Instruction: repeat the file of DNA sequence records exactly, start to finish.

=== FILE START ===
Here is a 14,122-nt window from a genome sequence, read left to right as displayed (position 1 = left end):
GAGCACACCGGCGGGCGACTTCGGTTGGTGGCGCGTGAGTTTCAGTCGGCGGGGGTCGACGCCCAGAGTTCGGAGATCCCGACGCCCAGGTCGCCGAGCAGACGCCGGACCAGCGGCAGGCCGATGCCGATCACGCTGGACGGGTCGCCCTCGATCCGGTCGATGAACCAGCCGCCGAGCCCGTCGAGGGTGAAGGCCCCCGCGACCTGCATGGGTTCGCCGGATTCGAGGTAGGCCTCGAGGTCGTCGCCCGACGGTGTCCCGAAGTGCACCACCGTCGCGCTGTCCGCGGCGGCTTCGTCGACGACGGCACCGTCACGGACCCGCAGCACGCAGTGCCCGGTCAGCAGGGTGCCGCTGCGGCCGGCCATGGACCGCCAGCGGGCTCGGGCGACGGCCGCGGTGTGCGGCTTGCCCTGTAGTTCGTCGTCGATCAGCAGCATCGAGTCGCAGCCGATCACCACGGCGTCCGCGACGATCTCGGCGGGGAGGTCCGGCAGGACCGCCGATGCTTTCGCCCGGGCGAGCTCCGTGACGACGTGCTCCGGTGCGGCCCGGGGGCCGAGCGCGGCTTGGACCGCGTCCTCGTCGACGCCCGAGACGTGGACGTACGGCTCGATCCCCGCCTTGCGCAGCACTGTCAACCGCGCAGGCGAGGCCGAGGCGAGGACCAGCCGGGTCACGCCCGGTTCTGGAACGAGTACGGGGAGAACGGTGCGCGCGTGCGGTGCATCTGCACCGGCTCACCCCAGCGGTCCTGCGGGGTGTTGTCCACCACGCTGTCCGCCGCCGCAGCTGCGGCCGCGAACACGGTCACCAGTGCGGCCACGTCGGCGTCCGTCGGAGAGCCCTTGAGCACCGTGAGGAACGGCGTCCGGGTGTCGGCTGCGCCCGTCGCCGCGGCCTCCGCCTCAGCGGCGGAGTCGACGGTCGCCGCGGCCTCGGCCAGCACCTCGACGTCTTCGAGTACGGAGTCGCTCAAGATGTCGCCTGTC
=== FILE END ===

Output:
Here is a 14,122-nt window from a genome sequence, read left to right as displayed (position 1 = left end):
GAGCACACCGGCGGGCGACTTCGGTTGGTGGCGCGTGAGTTTCAGTCGGCGGGGGTCGACGCCCAGAGTTCGGAGATCCCGACGCCCAGGTCGCCGAGCAGACGCCGGACCAGCGGCAGGCCGATGCCGATCACGCTGGACGGGTCGCCCTCGATCCGGTCGATGAACCAGCCGCCGAGCCCGTCGAGGGTGAAGGCCCCCGCGACCTGCATGGGTTCGCCGGATTCGAGGTAGGCCTCGAGGTCGTCGCCCGACGGTGTCCCGAAGTGCACCACCGTCGCGCTGTCCGCGGCGGCTTCGTCGACGACGGCACCGTCACGGACCCGCAGCACGCAGTGCCCGGTCAGCAGGGTGCCGCTGCGGCCGGCCATGGACCGCCAGCGGGCTCGGGCGACGGCCGCGGTGTGCGGCTTGCCCTGTAGTTCGTCGTCGATCAGCAGCATCGAGTCGCAGCCGATCACCACGGCGTCCGCGACGATCTCGGCGGGGAGGTCCGGCAGGACCGCCGATGCTTTCGCCCGGGCGAGCTCCGTGACGACGTGCTCCGGTGCGGCCCGGGGGCCGAGCGCGGCTTGGACCGCGTCCTCGTCGACGCCCGAGACGTGGACGTACGGCTCGATCCCCGCCTTGCGCAGCACTGTCAACCGCGCAGGCGAGGCCGAGGCGAGGACCAGCCGGGTCACGCCCGGTTCTGGAACGAGTACGGGGAGAACGGTGCGCGCGTGCGGTGCATCTGCACCGGCTCACCCCAGCGGTCCTGCGGGGTGTTGTCCACCACGCTGTCCGCCGCCGCAGCTGCGGCCGCGAACACGGTCACCAGTGCGGCCACGTCGGCGTCCGTCGGAGAGCCCTTGAGCACCGTGAGGAACGGCGTCCGGGTGTCGGCTGCGCCCGTCGCCGCGGCCTCCGCCTCAGCGGCGGAGTCGACGGTCGCCGCGGCCTCGGCCAGCACCTCGACGTCTTCGAGTACGGAGTCGCTCAAGATGTCGCCTGTC